For the most important class of problem in computer science,

non-deterministic polynomial complete problems, non-deterministic UTMs (NUTMs)

are theoretically exponentially faster than both classical UTMs and quantum

mechanical UTMs (QUTMs). This design is based on Thue string rewriting systems,

and thereby avoids the limitations of most previous DNA computing schemes: all

the computation is local (simple edits to strings) so there is no need for

communication, and there is no need to order operations. The design exploits

DNA’s ability to replicate to execute an exponential number of computational

paths in P time. Each Thue rewriting step is embodied in a DNA edit implemented

using a novel combination of polymerase chain reactions and site-directed

mutagenesis. We demonstrate that the design works using both computational

modeling and in vitro molecular

biology experimentation: the design is thermodynamically favorable,

microprogramming can be used to encode arbitrary Thue rules, all classes of

Thue rule can be implemented and non-deterministic rule implementation. In an

NUTM, the resource limitation is space, which contrasts with classical UTMs and

QUTMs where it is time. This fundamental difference enables an NUTM to trade

space for time, which is significant for both theoretical computer science and

physics. It is also of practical importance, for to quote Richard Feynman

‘there’s plenty of room at the bottom’. This means that a desktop DNA NUTM

could potentially utilize more processors than all the electronic computers in

the world combined, and thereby outperform the world’s current fastest

supercomputer, while consuming a tiny fraction of its energy.

However, we acknowledge that further experimentation is

required to complete the physical construction of a fully working NUTM. Indeed,

we are unaware of any fully working molecular implementation of a UTM, far less

an NUTM. The key point about implementing a UTM compared with special purpose

hardware is that special purpose hardware typically needs to be redesigned for

each new problem. By contrast, in a UTM only the software needs to be changed

for a new problem, and the hardware stays fixed. The situation for molecular

UTMs is currently similar to that of QUTMs where hardware prototypes have

executed significant computation, but no full physical implementation of a QUTM

exists.

The greatest challenge in developing a working NUTM is

control of ‘noise’. Noise was a serious problem in the early days of electronic

computers however; the problem has now essentially been solved. Noise is also

the most serious hindrance to the physical implementation of QUTMs, and may

actually make QUTMs physically impossible. By contrast, in an NUTM, well-understood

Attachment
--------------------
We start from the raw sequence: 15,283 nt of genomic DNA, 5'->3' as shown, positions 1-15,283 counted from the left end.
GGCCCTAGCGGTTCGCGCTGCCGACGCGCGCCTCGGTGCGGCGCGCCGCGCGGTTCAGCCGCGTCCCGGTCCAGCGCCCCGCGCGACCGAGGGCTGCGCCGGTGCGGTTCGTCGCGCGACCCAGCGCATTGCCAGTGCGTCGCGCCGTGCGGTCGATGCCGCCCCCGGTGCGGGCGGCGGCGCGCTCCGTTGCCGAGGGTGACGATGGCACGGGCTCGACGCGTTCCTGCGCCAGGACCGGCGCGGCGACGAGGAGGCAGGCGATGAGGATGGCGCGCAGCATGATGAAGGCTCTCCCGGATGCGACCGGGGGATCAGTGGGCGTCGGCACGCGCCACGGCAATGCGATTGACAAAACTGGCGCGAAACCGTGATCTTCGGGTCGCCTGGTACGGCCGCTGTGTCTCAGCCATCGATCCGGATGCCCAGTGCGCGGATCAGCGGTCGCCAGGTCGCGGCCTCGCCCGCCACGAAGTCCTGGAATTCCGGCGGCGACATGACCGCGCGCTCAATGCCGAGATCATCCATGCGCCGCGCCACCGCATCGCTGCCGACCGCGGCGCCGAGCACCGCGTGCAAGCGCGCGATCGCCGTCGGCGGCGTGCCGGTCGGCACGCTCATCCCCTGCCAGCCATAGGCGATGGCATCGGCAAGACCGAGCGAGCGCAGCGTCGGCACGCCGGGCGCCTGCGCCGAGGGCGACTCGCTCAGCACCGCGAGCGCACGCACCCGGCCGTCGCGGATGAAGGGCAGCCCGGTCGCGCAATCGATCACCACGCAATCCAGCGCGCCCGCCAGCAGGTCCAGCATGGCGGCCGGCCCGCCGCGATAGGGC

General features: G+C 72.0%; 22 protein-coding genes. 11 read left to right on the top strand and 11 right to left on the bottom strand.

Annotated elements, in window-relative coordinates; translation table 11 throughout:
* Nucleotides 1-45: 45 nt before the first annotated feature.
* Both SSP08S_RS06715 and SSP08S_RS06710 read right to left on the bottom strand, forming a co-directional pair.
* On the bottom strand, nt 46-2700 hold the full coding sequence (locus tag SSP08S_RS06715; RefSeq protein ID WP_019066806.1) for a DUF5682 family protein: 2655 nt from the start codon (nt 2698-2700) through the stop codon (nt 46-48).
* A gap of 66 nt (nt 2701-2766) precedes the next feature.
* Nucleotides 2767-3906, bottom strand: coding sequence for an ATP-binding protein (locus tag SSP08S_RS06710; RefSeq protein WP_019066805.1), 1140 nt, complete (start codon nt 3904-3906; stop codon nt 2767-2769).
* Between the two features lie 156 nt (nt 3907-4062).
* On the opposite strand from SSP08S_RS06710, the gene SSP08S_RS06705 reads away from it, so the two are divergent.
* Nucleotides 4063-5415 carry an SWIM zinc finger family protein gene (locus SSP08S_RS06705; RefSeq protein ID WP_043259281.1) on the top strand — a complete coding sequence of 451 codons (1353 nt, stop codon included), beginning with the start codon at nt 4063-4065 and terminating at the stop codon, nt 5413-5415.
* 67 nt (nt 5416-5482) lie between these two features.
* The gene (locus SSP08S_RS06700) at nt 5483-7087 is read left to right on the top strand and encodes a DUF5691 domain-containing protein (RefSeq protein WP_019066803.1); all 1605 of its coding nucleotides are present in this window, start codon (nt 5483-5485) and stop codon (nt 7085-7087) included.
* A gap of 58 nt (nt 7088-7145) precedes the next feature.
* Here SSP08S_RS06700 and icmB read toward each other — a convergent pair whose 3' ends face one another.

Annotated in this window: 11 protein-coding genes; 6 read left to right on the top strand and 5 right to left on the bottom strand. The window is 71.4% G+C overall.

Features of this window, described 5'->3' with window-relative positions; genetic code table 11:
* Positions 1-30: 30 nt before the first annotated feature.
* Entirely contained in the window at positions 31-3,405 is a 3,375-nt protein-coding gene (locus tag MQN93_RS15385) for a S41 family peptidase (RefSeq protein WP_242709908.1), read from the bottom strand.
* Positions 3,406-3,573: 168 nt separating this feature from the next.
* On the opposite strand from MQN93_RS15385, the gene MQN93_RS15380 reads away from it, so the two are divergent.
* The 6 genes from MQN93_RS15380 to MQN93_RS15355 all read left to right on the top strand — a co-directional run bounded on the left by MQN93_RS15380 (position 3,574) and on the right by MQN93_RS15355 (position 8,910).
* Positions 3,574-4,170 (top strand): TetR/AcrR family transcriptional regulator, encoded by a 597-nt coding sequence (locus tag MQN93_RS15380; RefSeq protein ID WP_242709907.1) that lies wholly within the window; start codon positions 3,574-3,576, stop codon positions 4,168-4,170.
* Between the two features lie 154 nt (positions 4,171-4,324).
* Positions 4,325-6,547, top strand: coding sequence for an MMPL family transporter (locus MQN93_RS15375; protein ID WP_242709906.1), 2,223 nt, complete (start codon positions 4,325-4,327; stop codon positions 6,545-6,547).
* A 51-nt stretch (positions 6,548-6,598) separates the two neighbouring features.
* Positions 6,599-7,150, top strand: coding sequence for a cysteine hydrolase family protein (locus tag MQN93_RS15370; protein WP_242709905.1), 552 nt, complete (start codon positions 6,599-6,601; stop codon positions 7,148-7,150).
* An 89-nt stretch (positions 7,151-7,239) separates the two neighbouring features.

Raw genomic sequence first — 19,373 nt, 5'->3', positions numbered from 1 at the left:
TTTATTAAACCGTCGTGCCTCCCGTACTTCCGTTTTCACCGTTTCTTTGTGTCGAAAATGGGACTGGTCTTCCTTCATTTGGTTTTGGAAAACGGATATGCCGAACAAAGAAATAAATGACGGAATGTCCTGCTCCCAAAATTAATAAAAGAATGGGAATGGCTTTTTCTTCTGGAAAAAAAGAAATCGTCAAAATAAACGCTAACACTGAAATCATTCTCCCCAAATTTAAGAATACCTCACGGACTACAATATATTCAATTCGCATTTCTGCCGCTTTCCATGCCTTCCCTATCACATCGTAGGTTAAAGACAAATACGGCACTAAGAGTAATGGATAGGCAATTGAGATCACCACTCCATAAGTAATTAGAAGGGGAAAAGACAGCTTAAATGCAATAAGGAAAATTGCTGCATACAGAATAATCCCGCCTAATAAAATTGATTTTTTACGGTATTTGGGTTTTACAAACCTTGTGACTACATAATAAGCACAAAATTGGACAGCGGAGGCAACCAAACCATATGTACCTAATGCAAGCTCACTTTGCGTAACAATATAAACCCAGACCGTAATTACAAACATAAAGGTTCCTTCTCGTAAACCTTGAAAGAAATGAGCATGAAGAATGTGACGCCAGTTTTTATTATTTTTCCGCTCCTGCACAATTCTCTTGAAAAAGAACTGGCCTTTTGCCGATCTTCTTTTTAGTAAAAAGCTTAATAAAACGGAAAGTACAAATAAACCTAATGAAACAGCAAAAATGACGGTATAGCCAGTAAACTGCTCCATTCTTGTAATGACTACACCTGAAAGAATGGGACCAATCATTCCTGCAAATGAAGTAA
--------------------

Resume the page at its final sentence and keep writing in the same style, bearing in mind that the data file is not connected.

classical approaches can be employed to deal with noise. These classical

methods enable unreliable components to be combined together to form extremely

reliable overall systems.

The way in NUTM for noise reduction is that the use of

error-correcting codes. These codes are used ubiquitously in electronic computers,

and are also essential for QUTMs. Classical error-correcting code methods can

be directly ported to NUTMs. Another way is the

repetition of computations. The most basic way to reduce noise is

to repeat computations, either spatially or temporally. The use of a polynomial

number of repetitions does not affect the fundamental speed advantage of NUTMs

over classical UTMs or QUTMs.

Most

effort on non-standard computation has focused on developing QUTMs. Steady

progress is being made in theory and implementation, but no QUTM currently

exists. Although abstract QUTMs have not been proven to outperform classical

UTMs, they are thought to be faster for certain problems. The best evidence for

this is Shor’s integer factoring algorithm, which is exponentially faster than

the current best classical algorithm. While integer factoring is in NP, it is

not thought to be NP complete, and it is generally believed that the class of

problems solvable in P time by a QUTM (BQP) is not a superset of NP.

NUTMs

and QUTMs both utilize exponential parallelism, but their advantages and

disadvantages seem distinct. NUTMs utilize general parallelism, but this takes

up physical space. In a QUTM, the parallelism is restricted, but does not

occupy physical space (at least in our Universe). In principle therefore, it

would seem to be possible to engineer an NUTM capable of utilizing an

exponential number of QCs in P time.

Advocates of the many-worlds interpretation of quantum

mechanics argue that QUTMs work through exploitation of the hypothesized

parallel universes. Intriguingly, if the multiverse were an NUTM this would

explain the profligacy of worlds.

In an NUTM, the resource limitation is space,

which contrasts with classical UTMs and QUTMs where it is time. This

fundamental difference enables an NUTM to trade space for time, which is

significant for both theoretical computer science and physics.

NUTM m 1: n relation possible h but QUTM m 1:1 hta h

NUTMs are much faster than QUTMs in terms of speeds